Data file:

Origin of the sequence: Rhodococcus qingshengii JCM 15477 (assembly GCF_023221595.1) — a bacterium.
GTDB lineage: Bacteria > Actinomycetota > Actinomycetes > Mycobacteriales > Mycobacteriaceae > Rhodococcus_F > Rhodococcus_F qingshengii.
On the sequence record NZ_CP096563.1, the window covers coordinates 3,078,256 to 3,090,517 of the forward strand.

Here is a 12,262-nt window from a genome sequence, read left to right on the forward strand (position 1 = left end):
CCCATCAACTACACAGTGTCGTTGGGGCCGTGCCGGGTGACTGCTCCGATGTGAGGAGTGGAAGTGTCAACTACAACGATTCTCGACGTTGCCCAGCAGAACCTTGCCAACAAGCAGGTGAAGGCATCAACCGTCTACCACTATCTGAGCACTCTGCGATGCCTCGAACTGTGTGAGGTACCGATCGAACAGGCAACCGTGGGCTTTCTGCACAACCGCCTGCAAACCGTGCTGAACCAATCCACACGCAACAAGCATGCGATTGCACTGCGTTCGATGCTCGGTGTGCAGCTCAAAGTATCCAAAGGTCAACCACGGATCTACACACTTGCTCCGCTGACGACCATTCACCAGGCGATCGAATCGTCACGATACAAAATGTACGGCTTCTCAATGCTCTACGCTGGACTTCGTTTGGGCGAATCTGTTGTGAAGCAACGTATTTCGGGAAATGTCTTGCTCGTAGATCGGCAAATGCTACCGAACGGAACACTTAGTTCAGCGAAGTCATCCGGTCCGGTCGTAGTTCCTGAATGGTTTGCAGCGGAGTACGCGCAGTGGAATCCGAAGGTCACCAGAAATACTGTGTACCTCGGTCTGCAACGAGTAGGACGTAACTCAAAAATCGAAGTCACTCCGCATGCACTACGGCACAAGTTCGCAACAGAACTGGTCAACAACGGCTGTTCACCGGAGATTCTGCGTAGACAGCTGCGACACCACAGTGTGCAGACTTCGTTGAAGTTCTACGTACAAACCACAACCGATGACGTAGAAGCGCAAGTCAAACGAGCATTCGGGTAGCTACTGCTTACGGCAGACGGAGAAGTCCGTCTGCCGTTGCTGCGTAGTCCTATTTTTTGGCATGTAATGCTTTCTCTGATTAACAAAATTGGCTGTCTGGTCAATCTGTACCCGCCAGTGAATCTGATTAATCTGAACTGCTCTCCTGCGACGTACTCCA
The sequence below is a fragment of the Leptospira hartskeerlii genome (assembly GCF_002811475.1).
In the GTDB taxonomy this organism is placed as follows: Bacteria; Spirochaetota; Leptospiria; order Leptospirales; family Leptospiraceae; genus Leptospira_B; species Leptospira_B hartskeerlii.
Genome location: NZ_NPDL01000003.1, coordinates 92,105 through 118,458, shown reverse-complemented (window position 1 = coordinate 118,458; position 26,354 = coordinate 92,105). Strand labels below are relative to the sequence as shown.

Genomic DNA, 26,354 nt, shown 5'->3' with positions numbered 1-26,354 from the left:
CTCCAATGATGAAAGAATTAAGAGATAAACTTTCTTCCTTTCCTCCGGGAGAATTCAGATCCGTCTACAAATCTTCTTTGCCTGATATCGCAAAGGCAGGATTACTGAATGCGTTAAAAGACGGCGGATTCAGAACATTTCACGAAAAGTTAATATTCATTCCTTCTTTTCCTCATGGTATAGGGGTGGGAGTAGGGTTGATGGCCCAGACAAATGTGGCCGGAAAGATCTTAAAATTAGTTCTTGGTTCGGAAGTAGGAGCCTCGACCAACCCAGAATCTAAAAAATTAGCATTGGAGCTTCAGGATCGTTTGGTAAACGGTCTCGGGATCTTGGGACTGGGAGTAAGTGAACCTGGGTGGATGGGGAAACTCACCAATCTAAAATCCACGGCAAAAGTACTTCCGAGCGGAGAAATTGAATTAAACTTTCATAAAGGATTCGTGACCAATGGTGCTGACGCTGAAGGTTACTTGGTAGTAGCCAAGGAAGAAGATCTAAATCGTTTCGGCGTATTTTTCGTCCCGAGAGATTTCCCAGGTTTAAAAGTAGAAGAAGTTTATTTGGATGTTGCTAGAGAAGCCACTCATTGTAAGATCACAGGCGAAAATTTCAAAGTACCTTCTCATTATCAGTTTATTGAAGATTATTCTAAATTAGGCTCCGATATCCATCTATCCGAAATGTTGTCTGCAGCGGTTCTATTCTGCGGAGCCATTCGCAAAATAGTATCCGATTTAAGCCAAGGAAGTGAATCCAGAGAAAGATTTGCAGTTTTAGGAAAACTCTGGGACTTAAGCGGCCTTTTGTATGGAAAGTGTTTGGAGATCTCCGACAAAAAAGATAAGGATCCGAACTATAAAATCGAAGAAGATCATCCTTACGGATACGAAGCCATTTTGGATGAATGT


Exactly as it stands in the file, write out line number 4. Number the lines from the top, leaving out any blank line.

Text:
Here is a 12,262-nt window from a genome sequence, read left to right on the forward strand (position 1 = left end):